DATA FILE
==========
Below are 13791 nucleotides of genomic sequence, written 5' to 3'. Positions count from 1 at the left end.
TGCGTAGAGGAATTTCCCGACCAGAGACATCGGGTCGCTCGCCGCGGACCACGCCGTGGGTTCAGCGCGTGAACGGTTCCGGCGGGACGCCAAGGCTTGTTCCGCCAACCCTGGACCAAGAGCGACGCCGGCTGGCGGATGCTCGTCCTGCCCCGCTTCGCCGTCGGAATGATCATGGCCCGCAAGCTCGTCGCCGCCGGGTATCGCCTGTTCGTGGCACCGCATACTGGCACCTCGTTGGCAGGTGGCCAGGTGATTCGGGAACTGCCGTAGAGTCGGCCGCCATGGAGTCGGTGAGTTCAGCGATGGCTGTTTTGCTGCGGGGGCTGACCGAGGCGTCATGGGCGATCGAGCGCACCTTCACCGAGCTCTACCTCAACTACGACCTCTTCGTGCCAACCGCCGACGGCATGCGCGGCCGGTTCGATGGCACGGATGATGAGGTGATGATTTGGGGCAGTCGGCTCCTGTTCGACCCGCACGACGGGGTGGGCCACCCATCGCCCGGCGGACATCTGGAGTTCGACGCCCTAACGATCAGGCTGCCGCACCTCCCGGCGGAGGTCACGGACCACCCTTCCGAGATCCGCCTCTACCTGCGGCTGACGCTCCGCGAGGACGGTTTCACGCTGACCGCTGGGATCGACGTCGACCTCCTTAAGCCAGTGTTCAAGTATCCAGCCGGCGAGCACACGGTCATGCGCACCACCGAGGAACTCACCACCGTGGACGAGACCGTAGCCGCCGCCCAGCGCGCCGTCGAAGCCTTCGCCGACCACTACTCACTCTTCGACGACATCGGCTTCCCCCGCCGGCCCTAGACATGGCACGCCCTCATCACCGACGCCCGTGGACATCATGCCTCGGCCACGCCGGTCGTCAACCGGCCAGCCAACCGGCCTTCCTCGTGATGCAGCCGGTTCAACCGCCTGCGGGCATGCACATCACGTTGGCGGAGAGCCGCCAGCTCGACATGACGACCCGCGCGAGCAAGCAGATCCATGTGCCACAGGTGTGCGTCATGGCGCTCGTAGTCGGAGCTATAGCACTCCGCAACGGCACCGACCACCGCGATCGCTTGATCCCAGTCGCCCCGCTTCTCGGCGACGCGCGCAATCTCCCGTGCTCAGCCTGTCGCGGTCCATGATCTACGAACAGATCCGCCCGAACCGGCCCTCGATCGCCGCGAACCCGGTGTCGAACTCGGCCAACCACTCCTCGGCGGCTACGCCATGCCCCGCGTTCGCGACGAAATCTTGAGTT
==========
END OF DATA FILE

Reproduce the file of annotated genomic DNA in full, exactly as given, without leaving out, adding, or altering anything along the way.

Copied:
Below are 13791 nucleotides of genomic sequence, written 5' to 3'. Positions count from 1 at the left end.
TGCGTAGAGGAATTTCCCGACCAGAGACATCGGGTCGCTCGCCGCGGACCACGCCGTGGGTTCAGCGCGTGAACGGTTCCGGCGGGACGCCAAGGCTTGTTCCGCCAACCCTGGACCAAGAGCGACGCCGGCTGGCGGATGCTCGTCCTGCCCCGCTTCGCCGTCGGAATGATCATGGCCCGCAAGCTCGTCGCCGCCGGGTATCGCCTGTTCGTGGCACCGCATACTGGCACCTCGTTGGCAGGTGGCCAGGTGATTCGGGAACTGCCGTAGAGTCGGCCGCCATGGAGTCGGTGAGTTCAGCGATGGCTGTTTTGCTGCGGGGGCTGACCGAGGCGTCATGGGCGATCGAGCGCACCTTCACCGAGCTCTACCTCAACTACGACCTCTTCGTGCCAACCGCCGACGGCATGCGCGGCCGGTTCGATGGCACGGATGATGAGGTGATGATTTGGGGCAGTCGGCTCCTGTTCGACCCGCACGACGGGGTGGGCCACCCATCGCCCGGCGGACATCTGGAGTTCGACGCCCTAACGATCAGGCTGCCGCACCTCCCGGCGGAGGTCACGGACCACCCTTCCGAGATCCGCCTCTACCTGCGGCTGACGCTCCGCGAGGACGGTTTCACGCTGACCGCTGGGATCGACGTCGACCTCCTTAAGCCAGTGTTCAAGTATCCAGCCGGCGAGCACACGGTCATGCGCACCACCGAGGAACTCACCACCGTGGACGAGACCGTAGCCGCCGCCCAGCGCGCCGTCGAAGCCTTCGCCGACCACTACTCACTCTTCGACGACATCGGCTTCCCCCGCCGGCCCTAGACATGGCACGCCCTCATCACCGACGCCCGTGGACATCATGCCTCGGCCACGCCGGTCGTCAACCGGCCAGCCAACCGGCCTTCCTCGTGATGCAGCCGGTTCAACCGCCTGCGGGCATGCACATCACGTTGGCGGAGAGCCGCCAGCTCGACATGACGACCCGCGCGAGCAAGCAGATCCATGTGCCACAGGTGTGCGTCATGGCGCTCGTAGTCGGAGCTATAGCACTCCGCAACGGCACCGACCACCGCGATCGCTTGATCCCAGTCGCCCCGCTTCTCGGCGACGCGCGCAATCTCCCGTGCTCAGCCTGTCGCGGTCCATGATCTACGAACAGATCCGCCCGAACCGGCCCTCGATCGCCGCGAACCCGGTGTCGAACTCGGCCAACCACTCCTCGGCGGCTACGCCATGCCCCGCGTTCGCGACGAAATCTTGAGTT